Georgios Papandreou '75
Doctor of Laws
Described by some as a "velvet revolutionary," Georgios Papandreou took
over the job of Greece's foreign minister in February 1999. His family credentials
were impeccable: He is the son and grandson of Greek prime ministers and, some
predict, a possible next choice for that position. Papandreou's education
is international and multicultural. Born and raised in the United States, he graduated
from Amherst in 1975, studied in Sweden, at the London School of Economics, and
was a fellow at Harvard's Center for International Affairs. He speaks English,
Greek and Swedish.
A leader of the Panhellenic Socialist Movement (PASOK) and member of the Greek
Parliament since 1981, Papandreou has held a series of earlier governmental posts
including minister of culture, and minister of education and religious affairs.
He has been noted for his quiet diplomacy, for his ability to get results working
cooperatively with others. In a region known for its volatility, its ancient rivalries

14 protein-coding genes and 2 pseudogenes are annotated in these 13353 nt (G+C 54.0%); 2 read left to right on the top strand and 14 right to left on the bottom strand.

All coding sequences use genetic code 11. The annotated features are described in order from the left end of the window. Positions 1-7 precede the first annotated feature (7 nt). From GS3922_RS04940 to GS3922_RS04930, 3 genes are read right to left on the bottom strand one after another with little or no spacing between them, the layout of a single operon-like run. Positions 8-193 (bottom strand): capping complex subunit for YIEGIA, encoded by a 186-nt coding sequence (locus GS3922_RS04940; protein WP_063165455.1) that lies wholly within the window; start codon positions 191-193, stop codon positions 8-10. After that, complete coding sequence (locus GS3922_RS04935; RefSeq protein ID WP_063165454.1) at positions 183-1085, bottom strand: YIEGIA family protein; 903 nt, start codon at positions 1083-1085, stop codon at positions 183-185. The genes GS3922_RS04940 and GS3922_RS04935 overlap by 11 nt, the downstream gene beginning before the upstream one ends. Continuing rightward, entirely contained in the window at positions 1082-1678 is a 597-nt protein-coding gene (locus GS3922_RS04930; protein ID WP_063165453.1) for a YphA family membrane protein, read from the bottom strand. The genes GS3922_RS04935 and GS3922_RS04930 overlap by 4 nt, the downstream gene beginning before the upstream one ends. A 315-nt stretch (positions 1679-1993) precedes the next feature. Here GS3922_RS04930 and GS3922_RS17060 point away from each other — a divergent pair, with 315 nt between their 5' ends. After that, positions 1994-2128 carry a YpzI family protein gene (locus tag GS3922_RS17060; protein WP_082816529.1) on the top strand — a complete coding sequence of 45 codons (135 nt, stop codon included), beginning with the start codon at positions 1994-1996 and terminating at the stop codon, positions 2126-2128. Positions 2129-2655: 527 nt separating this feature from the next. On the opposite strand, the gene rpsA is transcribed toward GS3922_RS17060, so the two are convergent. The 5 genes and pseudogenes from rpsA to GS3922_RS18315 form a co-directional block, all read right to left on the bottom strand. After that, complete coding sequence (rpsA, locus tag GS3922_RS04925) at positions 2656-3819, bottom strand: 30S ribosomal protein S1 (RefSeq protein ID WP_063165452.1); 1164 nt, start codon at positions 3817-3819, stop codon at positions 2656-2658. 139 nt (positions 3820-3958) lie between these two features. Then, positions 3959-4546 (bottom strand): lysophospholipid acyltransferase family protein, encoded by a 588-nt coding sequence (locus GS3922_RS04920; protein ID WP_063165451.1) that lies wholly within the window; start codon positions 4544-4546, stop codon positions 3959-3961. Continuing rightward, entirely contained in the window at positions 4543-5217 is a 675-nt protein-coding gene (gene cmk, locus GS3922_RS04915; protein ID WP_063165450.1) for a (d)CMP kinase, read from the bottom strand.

and proximity to trouble, he has brought about an impressive number of foreign
policy successes, including improved relations with Turkey and support of a movement
for democracy in Serbia. He is hard at work on a resolution to the Turkish-Cypriot
impasse, encouraging both Turkey and Cyprus to join the European Union. In the
wake of the September 11, 2001, terror attacks on the United States, he has been
a strong suporter of NATO, offering Greece's logistical support to military
operations aimed at Afghanistan.
He has been honored for his work in defending press freedom, for his work against
racism, and for his activities in favor of peace and friendship between Greeks
and Turks. Speaking of the danger of pitting Muslims against Christians in the
wake of the September 11 attacks, he warned of a "war of civilizations,"
urging instead a "dialogue of civilizations."
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